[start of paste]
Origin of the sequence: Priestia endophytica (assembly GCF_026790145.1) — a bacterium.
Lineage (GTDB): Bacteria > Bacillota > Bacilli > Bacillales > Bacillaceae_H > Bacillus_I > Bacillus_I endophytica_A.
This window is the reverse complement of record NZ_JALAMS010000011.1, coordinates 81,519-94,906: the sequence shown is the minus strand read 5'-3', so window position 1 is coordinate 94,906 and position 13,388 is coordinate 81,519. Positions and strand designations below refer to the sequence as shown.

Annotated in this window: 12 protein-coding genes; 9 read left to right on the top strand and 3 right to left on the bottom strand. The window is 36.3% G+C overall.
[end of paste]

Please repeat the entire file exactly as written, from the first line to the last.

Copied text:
Origin of the sequence: Priestia endophytica (assembly GCF_026790145.1) — a bacterium.
Lineage (GTDB): Bacteria > Bacillota > Bacilli > Bacillales > Bacillaceae_H > Bacillus_I > Bacillus_I endophytica_A.
This window is the reverse complement of record NZ_JALAMS010000011.1, coordinates 81,519-94,906: the sequence shown is the minus strand read 5'-3', so window position 1 is coordinate 94,906 and position 13,388 is coordinate 81,519. Positions and strand designations below refer to the sequence as shown.

Annotated in this window: 12 protein-coding genes; 9 read left to right on the top strand and 3 right to left on the bottom strand. The window is 36.3% G+C overall.